Figure 1. GigaOm Radar for Email Phishing Prevention and Detection
“When evaluating these vendors and their solutions, it is important to consider your own business and workflow,” Gibson writes in the report, stressing the need to deploy solutions that best address your organization’s business workflow and email traffic. “For some it may be preferable to settle on one comprehensive solution, while for others building a best-of-breed architecture from multiple vendors may be preferable.”
In a field of competent solutions, Gibson found that Forcepoint, purchased recently by Raytheon, stood apart thanks to the layered protections provided by its Advanced Classification Engine. Area 1 and Zimperium, meanwhile, are both leaders that exhibit significant momentum, with Area 1 boosted by its recent solution partnership with Virtru, and Zimperium excelling in its deep commitment to mobile message security.
A mobile focus is timely, Gibson says in a video interview for GigaOm. He says companies are “tuning the spigot on” and enabling unprecedented access and reliance on mobile devices, which is creating an urgent need to get ahead of threats.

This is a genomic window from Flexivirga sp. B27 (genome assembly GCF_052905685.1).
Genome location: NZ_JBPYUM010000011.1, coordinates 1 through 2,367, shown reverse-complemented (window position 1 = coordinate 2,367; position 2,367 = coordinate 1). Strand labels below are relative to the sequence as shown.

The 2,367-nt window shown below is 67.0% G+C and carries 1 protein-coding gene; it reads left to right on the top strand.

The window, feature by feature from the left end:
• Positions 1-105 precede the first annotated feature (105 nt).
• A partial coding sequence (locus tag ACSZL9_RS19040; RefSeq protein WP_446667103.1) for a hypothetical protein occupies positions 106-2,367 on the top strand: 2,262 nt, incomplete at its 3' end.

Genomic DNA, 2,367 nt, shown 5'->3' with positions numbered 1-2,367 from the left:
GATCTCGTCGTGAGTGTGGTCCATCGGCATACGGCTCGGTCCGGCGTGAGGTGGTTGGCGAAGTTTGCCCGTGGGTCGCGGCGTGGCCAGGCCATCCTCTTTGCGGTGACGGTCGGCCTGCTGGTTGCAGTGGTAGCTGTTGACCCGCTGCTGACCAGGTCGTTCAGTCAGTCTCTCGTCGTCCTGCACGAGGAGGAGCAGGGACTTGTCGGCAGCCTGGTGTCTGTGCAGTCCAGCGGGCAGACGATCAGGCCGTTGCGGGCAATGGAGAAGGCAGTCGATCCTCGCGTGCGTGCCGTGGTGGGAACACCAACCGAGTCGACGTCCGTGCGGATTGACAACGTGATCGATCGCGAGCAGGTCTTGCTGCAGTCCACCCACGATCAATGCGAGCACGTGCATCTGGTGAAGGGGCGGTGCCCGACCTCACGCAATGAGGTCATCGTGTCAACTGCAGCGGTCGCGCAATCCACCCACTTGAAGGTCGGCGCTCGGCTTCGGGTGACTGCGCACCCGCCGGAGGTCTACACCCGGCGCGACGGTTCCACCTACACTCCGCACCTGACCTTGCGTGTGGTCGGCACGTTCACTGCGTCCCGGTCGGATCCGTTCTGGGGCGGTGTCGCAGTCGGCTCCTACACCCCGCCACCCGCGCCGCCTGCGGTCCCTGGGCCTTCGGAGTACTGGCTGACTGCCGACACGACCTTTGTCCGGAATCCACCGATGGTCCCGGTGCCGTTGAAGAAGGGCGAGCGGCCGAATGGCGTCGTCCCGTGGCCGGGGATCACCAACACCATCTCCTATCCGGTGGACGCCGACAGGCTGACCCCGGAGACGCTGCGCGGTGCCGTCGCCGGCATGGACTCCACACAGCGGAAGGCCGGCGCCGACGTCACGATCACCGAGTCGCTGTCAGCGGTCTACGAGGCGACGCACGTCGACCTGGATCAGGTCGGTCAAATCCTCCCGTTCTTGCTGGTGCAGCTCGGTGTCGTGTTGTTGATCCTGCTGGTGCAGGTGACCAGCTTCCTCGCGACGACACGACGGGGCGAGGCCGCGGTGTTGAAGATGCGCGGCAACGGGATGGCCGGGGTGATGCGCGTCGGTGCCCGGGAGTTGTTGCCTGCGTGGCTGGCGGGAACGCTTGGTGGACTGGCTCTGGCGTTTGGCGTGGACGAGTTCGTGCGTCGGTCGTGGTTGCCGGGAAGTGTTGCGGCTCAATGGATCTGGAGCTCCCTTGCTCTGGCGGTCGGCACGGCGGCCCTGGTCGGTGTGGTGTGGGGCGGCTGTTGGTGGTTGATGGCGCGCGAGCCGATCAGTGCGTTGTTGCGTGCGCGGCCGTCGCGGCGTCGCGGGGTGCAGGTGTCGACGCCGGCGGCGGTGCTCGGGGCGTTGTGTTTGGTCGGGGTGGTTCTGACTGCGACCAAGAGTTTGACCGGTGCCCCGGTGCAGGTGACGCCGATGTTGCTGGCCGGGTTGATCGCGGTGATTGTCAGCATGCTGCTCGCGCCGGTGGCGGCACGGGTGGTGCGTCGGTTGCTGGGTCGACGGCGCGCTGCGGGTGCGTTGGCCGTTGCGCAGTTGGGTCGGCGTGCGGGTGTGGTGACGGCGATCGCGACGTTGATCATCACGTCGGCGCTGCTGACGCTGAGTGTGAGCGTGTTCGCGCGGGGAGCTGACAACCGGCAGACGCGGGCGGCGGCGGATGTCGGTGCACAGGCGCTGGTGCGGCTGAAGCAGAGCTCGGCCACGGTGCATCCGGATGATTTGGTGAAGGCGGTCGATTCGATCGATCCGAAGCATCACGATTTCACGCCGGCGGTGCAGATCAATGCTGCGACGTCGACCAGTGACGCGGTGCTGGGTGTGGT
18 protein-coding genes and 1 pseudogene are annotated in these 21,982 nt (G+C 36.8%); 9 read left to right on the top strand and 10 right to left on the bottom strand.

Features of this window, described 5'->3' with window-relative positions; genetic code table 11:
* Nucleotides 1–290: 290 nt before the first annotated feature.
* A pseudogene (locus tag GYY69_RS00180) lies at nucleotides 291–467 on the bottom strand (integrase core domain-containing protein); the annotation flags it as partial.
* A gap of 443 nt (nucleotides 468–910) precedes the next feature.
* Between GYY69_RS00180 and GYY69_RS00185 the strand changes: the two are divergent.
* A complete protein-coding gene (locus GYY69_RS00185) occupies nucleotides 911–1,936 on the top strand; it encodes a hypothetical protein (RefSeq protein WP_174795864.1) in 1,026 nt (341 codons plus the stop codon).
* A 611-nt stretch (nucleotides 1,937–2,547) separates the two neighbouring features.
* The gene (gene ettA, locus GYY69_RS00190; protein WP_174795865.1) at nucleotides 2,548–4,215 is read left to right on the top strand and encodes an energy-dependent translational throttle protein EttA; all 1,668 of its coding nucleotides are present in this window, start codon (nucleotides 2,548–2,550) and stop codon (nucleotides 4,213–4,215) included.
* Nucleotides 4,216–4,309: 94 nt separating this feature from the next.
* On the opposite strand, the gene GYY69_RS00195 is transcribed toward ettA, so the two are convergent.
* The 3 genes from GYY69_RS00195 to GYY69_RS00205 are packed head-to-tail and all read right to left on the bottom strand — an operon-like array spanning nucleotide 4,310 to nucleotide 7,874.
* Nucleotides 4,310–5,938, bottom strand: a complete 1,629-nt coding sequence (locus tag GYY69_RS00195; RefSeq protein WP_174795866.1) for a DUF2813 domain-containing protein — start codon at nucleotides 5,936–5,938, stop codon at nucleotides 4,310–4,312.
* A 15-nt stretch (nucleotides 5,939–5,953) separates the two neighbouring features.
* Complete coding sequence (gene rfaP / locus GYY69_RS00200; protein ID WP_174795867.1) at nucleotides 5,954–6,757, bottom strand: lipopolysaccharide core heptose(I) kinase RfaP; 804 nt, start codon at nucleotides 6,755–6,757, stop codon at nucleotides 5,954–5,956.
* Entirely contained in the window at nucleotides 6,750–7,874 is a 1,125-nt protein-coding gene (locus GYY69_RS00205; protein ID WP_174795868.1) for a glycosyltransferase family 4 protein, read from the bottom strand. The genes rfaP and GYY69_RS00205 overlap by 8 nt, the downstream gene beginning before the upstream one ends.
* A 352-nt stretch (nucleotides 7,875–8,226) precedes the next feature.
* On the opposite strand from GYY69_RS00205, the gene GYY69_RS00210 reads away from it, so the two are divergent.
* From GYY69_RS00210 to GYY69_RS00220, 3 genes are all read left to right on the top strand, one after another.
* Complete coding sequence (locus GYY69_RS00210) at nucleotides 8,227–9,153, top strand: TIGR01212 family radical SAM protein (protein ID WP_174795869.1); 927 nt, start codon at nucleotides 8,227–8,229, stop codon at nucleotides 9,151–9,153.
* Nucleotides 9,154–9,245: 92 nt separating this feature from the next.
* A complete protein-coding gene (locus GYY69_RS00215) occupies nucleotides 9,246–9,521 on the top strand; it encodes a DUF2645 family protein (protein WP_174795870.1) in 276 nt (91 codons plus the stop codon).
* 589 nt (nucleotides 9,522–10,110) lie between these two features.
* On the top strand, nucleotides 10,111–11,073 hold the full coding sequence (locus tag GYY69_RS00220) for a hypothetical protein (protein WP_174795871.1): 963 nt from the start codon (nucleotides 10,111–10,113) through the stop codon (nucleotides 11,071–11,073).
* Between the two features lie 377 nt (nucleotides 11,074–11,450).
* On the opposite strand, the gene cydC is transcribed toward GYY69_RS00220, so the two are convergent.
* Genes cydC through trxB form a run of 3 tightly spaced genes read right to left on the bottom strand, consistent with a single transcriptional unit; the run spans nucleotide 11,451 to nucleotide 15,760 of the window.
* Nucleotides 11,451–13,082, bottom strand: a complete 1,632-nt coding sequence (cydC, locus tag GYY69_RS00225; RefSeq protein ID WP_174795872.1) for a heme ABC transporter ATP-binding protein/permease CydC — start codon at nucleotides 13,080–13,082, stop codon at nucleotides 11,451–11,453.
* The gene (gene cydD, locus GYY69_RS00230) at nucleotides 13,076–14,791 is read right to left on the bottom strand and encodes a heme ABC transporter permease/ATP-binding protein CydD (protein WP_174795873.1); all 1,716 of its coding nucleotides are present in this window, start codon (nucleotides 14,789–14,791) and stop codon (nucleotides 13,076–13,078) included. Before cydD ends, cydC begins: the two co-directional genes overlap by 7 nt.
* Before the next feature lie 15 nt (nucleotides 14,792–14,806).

Gibson’s conclusion in the report? He singles out three things: Defense in depth, awareness of existing patterns and infrastructure, and a healthy respect for the “human factor” that can make security so hard to lock down.
When Is a DevSecOps Vendor Not a DevSecOps Vendor?
DevOps’ general aim is to enable a more efficient process for producing software and technology solutions and bringing stakeholders together to speed up delivery. But we know from experience that this inherently creative, outcome-driven approach often forgets about one thing until too late in the process—security. Too often, security is brought into the timeline just before deployment, risking last minute headaches and major delays. The security team is pushed into being the Greek chorus of the process, “ruining everyone’s fun” by demanding changes and slowing things down.